Please use this identifier to cite or link to this item: http://hdl.handle.net/2440/107552
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dc.contributor.authorAspara, J.en
dc.contributor.authorChakravarti, A.en
dc.contributor.authorHoffmann, A.en
dc.date.issued2015en
dc.identifier.citationEuropean Journal of Marketing, 2015; 49(7/8):1114-1138en
dc.identifier.issn0309-0566en
dc.identifier.issn1758-7123en
dc.identifier.urihttp://hdl.handle.net/2440/107552-
dc.description.abstractPurpose: This study aims to examine the interplay between focal and background goals in consumer financial decision-making and identify conditions that lead individuals to trade-off financial returns for background goals. Design/methodology/approach: The current research reviews the relevant literature on consumer financial decision-making and goal systems theory to develop a set of hypotheses that is tested using three experiments. Findings: The experiments show that individuals who have been subtly primed with self-expressive background goals, or experienced progress toward the focal goal of financial returns, accept lower financial returns for the opportunity to invest in stocks that allow for increased self-expression. Further, while subtly primed background goals exert a non-normative influence on investment decisions, explicit cues about an investment’s background goal-instrumentality create a backlash effect, and decrease individuals’ willingness to trade-off financial returns. Research limitations/implications: Future research could confirm the robustness of the findings of the present research by using different priming tasks and alternative ways of making the background goal explicit to individuals. Practical implications: To achieve greater attraction among individual investors, it helps to frame a financial product or stock in communications materials in a way that sends subtle signals with which investors can identify. Such signals could include stressing the product/company’s home country (addressing individuals’ patriotism) or a particular product domain (addressing individual investors’ desire for interesting/exciting current/future products). Originality/value: While previous research suggests that investment choices may be influenced by self-expressive motivations, to date, it remains unclear whether and when individual investors are actually willing to trade-off the focal goal of maximizing financial returns for the opportunity to satisfy alternative background goals.en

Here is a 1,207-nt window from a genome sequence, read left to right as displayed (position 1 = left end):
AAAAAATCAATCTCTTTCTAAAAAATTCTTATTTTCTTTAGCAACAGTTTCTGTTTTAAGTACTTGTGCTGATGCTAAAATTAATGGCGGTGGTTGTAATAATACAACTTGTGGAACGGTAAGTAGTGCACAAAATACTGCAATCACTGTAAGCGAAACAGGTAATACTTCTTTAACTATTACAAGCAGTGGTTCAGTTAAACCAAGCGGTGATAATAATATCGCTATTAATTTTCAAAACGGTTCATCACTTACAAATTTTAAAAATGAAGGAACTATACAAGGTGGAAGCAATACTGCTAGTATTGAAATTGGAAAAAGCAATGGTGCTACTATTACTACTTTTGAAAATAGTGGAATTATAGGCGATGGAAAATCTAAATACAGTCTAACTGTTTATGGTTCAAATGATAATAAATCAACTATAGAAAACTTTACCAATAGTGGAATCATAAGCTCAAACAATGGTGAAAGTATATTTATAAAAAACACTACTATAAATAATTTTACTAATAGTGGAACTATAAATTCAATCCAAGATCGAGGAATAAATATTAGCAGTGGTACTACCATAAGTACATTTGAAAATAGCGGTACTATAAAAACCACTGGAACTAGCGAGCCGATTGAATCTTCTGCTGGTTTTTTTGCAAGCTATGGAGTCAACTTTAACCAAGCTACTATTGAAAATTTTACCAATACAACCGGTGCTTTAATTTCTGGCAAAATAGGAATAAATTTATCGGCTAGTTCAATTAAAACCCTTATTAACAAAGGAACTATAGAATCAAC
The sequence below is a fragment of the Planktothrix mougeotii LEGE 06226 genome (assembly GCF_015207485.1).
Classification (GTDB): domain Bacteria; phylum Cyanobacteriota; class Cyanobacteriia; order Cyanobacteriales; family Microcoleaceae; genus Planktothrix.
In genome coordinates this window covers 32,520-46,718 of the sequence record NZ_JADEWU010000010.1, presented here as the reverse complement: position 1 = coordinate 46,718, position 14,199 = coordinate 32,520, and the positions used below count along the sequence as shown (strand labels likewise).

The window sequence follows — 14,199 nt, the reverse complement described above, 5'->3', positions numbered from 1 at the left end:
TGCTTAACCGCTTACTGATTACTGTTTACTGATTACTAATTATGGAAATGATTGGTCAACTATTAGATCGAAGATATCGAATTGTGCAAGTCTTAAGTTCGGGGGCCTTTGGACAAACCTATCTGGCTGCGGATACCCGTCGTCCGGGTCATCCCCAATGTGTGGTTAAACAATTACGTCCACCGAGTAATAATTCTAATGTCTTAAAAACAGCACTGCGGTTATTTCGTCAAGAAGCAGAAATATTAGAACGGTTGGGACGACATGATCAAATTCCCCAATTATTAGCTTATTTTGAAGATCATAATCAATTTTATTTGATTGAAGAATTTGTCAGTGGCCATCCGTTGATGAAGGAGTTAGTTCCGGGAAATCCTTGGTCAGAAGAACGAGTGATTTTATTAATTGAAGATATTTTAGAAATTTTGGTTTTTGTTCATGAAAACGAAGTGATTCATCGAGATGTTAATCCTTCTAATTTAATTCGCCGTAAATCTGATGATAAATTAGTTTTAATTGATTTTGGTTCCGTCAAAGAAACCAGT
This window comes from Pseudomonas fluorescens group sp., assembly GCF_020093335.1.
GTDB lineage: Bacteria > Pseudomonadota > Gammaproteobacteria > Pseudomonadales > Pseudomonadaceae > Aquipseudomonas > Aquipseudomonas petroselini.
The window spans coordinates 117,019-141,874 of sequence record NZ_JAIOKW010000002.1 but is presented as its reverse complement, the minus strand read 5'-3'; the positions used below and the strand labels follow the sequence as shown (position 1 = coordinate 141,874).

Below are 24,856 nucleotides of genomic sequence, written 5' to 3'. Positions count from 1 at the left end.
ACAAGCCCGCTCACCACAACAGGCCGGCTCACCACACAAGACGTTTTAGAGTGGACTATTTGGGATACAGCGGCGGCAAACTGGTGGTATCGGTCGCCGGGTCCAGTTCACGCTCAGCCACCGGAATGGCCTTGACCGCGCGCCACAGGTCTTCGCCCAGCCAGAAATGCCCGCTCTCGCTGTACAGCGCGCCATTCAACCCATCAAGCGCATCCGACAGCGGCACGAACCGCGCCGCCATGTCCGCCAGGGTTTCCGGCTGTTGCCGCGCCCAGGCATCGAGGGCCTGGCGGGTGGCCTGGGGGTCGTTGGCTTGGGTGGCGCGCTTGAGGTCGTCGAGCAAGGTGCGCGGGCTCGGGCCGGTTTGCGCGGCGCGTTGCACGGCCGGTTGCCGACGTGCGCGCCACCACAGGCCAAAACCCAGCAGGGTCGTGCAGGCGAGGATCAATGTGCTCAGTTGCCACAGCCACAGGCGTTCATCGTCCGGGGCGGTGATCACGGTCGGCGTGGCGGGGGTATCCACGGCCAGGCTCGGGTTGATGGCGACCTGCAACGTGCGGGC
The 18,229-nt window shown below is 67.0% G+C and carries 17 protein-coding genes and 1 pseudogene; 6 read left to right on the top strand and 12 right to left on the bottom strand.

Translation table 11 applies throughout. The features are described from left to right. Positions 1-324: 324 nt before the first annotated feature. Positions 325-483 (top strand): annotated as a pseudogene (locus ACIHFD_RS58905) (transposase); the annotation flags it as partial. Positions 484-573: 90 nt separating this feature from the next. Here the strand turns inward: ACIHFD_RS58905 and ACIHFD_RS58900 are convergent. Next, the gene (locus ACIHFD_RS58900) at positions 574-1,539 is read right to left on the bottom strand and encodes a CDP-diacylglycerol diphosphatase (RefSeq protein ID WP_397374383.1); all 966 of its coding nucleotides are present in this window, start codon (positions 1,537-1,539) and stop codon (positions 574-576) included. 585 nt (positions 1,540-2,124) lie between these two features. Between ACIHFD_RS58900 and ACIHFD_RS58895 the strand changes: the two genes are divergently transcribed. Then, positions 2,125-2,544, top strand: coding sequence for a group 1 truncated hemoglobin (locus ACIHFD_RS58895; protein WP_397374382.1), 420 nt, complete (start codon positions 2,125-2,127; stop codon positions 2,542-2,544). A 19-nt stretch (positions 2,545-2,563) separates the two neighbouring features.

dc.description.statementofresponsibilityJaakko Aspara, Amitav Chakravarti, Arvid Hoffmannen
dc.language.isoenen
dc.publisherEmeralden
dc.rights© Emerald Group Publishing Limiteden
dc.subjectBackground goals, consumer financial decision-making, focal goals, household finance, self-expressionen
dc.titleFocal versus background goals in consumer financial decision-makingen
dc.typeJournal articleen
dc.identifier.rmid0030059882en
dc.identifier.doi10.1108/EJM-04-2014-0244en
dc.identifier.pubid281494-
pubs.library.collectionEconomics publicationsen
pubs.library.teamDS14en
pubs.verification-statusVerifieden
pubs.publication-statusPublisheden
dc.identifier.orcidHoffmann, A. [0000-0003-4148-5078]en
Appears in Collections:Economics publications

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